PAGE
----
No Room For Family Violence

$55.00 inc. GST

Product Code: 4945

A resource for recognising abusive behaviours and building better relationships

Family violence is a serious and often hidden crime. Sadly, the people involved may not realise that what they are experiencing or expressing constitutes family violence.

No Room For Family Violence consists of 30 cards that encourage users to recognise family violence and explore what they want in their relationships. The set poses questions to ensure participants understand the importance of personal needs and boundaries, and highlights the differences between abusive and respectful behaviour.

The cards empower people to engage in open conversations about their situation by exploring 10 key aspects of intimate relationships. This set is ideal for use in schools, sporting clubs, family violence services, refuges, community services, counselling, health education and mental health settings.

This 30 card set plus booklet is invaluable for helping men, women, and families recognise abusive behaviours and build respectful relationships.

Suitable for:

Additional Resources:

View the Innovative Resources video on Creating Safe Spaces 

Respectful Relationships: What I Want More Of

Family violence during COVID-19-What have we learned so far?

Putting Conversations About Intimate Partner Violence on the Agenda

Published by Innovative Resources

30 laminated, full-colour cards and booklet 210mm x 100mm
Presented in a polypropylene box

ISBN: 978-1-925657-14-2
Author: Phil Watson with Karen Bedford, Andrew Shirres and Sue King-Smith;
Designer: Sharon Dunn (Green Graphics)

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Stories and Reviews

Definition of family violence

Family violence is a serious yet often hidden crime. It is a fundamental violation of human rights and is unacceptable in any form, any community, or any culture. Led by the efforts of specialist services and people, primarily women, speaking out courageously about their experiences, family violence seems to be finally emerging from the shadows as the general public begin to have conversations more widely about it. People are beginning to be more aware of the drivers, patterns and devastating effects. We are learning about the underlying power dynamics and attitudes, particularly towards women, that give rise to it.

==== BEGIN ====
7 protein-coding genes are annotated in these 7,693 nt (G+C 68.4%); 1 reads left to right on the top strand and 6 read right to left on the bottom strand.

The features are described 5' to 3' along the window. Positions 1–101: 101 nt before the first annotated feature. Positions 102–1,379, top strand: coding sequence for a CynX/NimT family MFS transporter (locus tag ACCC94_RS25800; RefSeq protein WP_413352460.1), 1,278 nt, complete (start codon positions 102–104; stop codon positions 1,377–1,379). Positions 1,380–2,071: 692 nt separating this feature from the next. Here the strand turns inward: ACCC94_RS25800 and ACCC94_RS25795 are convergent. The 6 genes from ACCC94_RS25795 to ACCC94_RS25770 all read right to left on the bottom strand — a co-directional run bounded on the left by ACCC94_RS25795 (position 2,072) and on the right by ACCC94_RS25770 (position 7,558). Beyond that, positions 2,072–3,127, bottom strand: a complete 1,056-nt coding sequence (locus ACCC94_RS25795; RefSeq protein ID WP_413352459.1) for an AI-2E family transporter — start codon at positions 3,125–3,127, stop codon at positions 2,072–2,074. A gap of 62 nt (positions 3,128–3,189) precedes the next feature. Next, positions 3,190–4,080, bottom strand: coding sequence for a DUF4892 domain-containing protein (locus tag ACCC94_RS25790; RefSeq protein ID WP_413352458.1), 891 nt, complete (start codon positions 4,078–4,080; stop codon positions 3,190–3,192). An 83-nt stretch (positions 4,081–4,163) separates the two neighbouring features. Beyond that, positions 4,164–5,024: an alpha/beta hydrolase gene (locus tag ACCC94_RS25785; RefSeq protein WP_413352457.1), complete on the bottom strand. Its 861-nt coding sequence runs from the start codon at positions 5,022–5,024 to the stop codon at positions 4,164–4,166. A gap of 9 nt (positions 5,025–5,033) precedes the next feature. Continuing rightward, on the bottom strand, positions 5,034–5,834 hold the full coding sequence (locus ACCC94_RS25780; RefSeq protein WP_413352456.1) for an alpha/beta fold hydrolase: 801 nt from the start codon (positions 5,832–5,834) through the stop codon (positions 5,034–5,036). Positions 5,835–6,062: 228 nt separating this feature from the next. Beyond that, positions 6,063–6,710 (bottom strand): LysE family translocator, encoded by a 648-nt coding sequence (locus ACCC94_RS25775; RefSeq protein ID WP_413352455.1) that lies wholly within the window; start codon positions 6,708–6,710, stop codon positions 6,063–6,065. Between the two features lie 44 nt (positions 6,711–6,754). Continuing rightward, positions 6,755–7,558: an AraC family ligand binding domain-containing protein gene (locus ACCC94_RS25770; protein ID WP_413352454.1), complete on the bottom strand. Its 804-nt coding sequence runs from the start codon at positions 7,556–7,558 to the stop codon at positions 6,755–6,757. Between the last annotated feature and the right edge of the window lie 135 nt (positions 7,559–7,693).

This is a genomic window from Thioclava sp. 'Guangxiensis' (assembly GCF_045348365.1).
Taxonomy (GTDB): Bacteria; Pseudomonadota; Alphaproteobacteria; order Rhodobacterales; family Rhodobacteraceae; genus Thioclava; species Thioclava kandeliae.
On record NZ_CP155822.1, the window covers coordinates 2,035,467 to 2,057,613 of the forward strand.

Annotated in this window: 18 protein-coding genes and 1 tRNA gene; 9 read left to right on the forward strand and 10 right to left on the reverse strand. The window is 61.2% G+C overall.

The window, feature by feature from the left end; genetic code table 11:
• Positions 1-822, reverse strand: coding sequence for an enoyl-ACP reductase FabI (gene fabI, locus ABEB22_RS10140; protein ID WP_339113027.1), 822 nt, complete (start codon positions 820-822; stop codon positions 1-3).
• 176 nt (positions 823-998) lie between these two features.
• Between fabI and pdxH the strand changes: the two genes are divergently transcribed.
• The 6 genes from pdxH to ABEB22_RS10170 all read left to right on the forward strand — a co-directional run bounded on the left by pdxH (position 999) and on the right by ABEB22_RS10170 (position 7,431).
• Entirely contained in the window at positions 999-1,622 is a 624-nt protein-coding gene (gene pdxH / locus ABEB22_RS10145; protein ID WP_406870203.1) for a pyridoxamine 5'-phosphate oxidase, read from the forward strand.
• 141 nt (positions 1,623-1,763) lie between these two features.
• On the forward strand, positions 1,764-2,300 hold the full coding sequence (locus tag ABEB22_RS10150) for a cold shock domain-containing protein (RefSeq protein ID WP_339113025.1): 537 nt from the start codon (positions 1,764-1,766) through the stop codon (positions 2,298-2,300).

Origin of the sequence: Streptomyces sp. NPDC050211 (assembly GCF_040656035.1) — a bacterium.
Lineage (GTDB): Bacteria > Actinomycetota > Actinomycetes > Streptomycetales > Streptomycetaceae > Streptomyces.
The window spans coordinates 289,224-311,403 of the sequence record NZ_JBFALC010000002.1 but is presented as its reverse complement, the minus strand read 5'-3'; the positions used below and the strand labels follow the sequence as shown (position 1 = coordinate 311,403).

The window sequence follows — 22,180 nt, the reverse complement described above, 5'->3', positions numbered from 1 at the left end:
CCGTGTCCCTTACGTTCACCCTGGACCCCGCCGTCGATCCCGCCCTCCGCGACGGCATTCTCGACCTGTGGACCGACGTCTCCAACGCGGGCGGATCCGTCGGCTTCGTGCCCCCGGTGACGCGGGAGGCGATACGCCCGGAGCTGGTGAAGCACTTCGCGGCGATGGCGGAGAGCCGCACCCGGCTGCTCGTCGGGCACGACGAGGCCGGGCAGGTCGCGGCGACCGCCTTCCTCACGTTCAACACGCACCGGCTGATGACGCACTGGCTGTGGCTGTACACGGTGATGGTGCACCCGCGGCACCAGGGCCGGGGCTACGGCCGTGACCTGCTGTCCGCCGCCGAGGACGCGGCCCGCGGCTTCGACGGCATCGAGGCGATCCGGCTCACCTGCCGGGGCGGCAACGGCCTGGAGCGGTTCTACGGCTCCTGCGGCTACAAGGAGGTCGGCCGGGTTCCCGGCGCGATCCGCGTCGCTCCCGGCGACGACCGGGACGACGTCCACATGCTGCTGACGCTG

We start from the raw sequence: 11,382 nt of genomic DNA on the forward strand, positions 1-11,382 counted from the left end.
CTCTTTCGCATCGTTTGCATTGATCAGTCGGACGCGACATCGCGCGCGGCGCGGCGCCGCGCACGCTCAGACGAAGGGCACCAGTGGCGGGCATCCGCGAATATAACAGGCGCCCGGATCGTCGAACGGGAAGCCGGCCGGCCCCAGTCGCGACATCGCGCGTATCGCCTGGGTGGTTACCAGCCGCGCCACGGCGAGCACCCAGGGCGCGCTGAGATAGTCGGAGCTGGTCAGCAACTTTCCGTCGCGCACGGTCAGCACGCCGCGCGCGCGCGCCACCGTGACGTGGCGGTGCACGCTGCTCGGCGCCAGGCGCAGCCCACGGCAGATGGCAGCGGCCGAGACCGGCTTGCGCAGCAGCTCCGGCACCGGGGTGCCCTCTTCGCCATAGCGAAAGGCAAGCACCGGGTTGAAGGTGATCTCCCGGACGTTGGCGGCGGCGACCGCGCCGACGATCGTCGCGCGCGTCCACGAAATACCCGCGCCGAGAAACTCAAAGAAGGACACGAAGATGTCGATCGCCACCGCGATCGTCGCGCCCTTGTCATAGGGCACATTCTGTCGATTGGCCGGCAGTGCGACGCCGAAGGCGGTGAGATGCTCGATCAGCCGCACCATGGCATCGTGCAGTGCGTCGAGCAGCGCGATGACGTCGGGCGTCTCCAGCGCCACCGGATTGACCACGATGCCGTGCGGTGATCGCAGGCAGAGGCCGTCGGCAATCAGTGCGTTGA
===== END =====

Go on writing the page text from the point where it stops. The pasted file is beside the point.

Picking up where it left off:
In its publication called Family Violence Risk Assessment and Risk Management Framework and Practice Guides(2012) the Victorian Government Department of Human Services defines family violence as ‘ … behaviour that controls or dominates a family member and causes them to fear for their own or another person’s safety or wellbeing. The publication goes on to say, ‘Family violence extends beyond physical and sexual violence and often involves emotional or psychological abuse and economic abuse.

There are four key drivers of violence against womenaccording to Our Watch1:

  • Condoning of violence against women
  • Men’s control of decision-making and limits to women’s independence
  • Rigid gender roles and stereotyped constructions of masculinity and femininity
  • Male peer relations that emphasise aggression and disrespect towards women.

With these drivers in mind, Our Watch says that actions to prevent violence against women include:

  • Challenging the condoning of violence against women
  • Promoting women’s independence and decision-making
  • Challenging gender stereotypes and roles
  • Strengthening positive, equal and respectful relationships.

 The new card set published by St Luke’s Innovative Resources called No Room for Family Violence reflects these drivers of family violence. It sets out to create conversations where everyone, regardless of gender or sexual identity can recognise abusive and respectful behaviour in an intimate partner relationship, and get closer to articulating what they want more of, what they are concerned about and what they want none of. MORE, CONCERN and NONE—these are the three suits in this card set.

Use these 30 cards to create dynamic, open conversations about intimate partner relationships in schools, sporting clubs, family violence services, refuges and community services, counselling, health education and mental health settings, groups for men, women, couples and parents.

[1]Our Watch, Australia’s National Research Organisation for Women’s Safety (ANROWS) and VicHealth (2015) Change the Story: A shared framework for the primary prevention of violence against women and their children in Australia1.